Objective:This study examined factors that were associated with the effectiveness of pre-existing household emergency plans during the 2011 EF5 Joplin and EF4 Tuscaloosa tornadoes. We focused on whether discussing with family members helped increase the plan's effectiveness.Methods:A telephone survey based on random sampling was conducted in 2012 with 1006 respondents in both cities. Each city experienced huge losses, injuries, and casualties. The working sample included 494 respondents who had a household emergency plan in place before these tornadoes.Results:Multinomial logistic regression showed that discussing with family members increased the helpfulness of the plan in Joplin, where people had not experienced tornadoes frequently and were less prepared for tornadoes relative to residents in Tuscaloosa.Conclusions:This study provides empirical evidence on the importance of encouraging family involvement when making household emergency plans, especially in places that are less prepared for disasters than those that are better prepared.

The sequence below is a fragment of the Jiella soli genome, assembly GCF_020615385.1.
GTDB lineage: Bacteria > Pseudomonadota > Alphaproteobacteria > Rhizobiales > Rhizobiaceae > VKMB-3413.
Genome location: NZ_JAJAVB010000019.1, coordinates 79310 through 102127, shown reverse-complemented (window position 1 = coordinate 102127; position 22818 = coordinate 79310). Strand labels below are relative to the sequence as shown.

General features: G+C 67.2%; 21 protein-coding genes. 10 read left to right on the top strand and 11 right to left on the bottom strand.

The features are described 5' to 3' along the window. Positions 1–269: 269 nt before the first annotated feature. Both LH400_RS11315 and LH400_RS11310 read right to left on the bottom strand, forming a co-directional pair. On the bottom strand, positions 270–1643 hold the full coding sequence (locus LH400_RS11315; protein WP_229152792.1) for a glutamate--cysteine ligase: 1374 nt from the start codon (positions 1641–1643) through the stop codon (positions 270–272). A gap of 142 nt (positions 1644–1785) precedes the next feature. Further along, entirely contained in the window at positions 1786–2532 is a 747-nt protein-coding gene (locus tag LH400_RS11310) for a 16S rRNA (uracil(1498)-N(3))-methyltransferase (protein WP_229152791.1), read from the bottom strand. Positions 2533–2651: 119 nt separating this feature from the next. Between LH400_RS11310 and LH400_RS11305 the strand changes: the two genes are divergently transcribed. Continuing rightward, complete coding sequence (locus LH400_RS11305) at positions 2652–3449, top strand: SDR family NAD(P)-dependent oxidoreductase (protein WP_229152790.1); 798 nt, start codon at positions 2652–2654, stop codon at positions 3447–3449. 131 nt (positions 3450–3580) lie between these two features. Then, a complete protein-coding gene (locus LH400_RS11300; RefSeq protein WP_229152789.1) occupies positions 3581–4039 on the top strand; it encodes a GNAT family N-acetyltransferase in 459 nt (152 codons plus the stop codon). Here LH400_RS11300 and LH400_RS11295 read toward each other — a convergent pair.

- disaster preparedness
- household emergency plan